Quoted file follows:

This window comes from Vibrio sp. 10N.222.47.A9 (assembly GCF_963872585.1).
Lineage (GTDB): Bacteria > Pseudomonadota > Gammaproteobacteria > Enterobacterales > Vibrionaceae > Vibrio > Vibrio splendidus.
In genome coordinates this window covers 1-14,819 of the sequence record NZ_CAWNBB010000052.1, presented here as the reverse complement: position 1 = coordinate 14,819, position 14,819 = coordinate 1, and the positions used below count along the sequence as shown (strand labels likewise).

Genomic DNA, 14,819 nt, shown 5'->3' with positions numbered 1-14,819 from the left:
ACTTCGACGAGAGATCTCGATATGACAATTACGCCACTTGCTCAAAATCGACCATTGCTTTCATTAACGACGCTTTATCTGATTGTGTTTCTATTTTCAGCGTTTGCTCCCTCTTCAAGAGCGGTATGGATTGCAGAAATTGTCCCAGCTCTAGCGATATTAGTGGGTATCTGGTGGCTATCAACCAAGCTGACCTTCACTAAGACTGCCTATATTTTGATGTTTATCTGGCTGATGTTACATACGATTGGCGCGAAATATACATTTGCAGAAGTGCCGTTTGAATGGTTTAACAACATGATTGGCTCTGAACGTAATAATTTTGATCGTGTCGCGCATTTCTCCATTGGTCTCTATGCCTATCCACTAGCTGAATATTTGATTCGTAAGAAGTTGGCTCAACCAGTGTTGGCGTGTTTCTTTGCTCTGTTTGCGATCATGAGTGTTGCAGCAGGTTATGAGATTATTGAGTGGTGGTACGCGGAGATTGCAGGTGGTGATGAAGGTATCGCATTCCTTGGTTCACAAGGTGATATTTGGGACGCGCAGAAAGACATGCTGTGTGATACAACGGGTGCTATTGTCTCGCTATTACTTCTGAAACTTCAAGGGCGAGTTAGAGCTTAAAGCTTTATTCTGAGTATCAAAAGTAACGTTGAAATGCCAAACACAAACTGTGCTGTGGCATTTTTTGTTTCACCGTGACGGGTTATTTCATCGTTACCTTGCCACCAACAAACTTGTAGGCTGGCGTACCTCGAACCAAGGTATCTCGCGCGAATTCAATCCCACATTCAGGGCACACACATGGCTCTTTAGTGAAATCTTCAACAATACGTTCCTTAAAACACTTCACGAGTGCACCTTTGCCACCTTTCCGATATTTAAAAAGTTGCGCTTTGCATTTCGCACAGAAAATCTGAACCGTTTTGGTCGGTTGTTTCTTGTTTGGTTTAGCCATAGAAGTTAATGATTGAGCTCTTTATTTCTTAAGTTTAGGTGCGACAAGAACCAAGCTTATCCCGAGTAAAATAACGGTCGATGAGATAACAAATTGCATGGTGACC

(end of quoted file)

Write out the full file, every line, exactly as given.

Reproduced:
This window comes from Vibrio sp. 10N.222.47.A9 (assembly GCF_963872585.1).
Lineage (GTDB): Bacteria > Pseudomonadota > Gammaproteobacteria > Enterobacterales > Vibrionaceae > Vibrio > Vibrio splendidus.
In genome coordinates this window covers 1-14,819 of the sequence record NZ_CAWNBB010000052.1, presented here as the reverse complement: position 1 = coordinate 14,819, position 14,819 = coordinate 1, and the positions used below count along the sequence as shown (strand labels likewise).

Genomic DNA, 14,819 nt, shown 5'->3' with positions numbered 1-14,819 from the left:
ACTTCGACGAGAGATCTCGATATGACAATTACGCCACTTGCTCAAAATCGACCATTGCTTTCATTAACGACGCTTTATCTGATTGTGTTTCTATTTTCAGCGTTTGCTCCCTCTTCAAGAGCGGTATGGATTGCAGAAATTGTCCCAGCTCTAGCGATATTAGTGGGTATCTGGTGGCTATCAACCAAGCTGACCTTCACTAAGACTGCCTATATTTTGATGTTTATCTGGCTGATGTTACATACGATTGGCGCGAAATATACATTTGCAGAAGTGCCGTTTGAATGGTTTAACAACATGATTGGCTCTGAACGTAATAATTTTGATCGTGTCGCGCATTTCTCCATTGGTCTCTATGCCTATCCACTAGCTGAATATTTGATTCGTAAGAAGTTGGCTCAACCAGTGTTGGCGTGTTTCTTTGCTCTGTTTGCGATCATGAGTGTTGCAGCAGGTTATGAGATTATTGAGTGGTGGTACGCGGAGATTGCAGGTGGTGATGAAGGTATCGCATTCCTTGGTTCACAAGGTGATATTTGGGACGCGCAGAAAGACATGCTGTGTGATACAACGGGTGCTATTGTCTCGCTATTACTTCTGAAACTTCAAGGGCGAGTTAGAGCTTAAAGCTTTATTCTGAGTATCAAAAGTAACGTTGAAATGCCAAACACAAACTGTGCTGTGGCATTTTTTGTTTCACCGTGACGGGTTATTTCATCGTTACCTTGCCACCAACAAACTTGTAGGCTGGCGTACCTCGAACCAAGGTATCTCGCGCGAATTCAATCCCACATTCAGGGCACACACATGGCTCTTTAGTGAAATCTTCAACAATACGTTCCTTAAAACACTTCACGAGTGCACCTTTGCCACCTTTCCGATATTTAAAAAGTTGCGCTTTGCATTTCGCACAGAAAATCTGAACCGTTTTGGTCGGTTGTTTCTTGTTTGGTTTAGCCATAGAAGTTAATGATTGAGCTCTTTATTTCTTAAGTTTAGGTGCGACAAGAACCAAGCTTATCCCGAGTAAAATAACGGTCGATGAGATAACAAATTGCATGGTGACC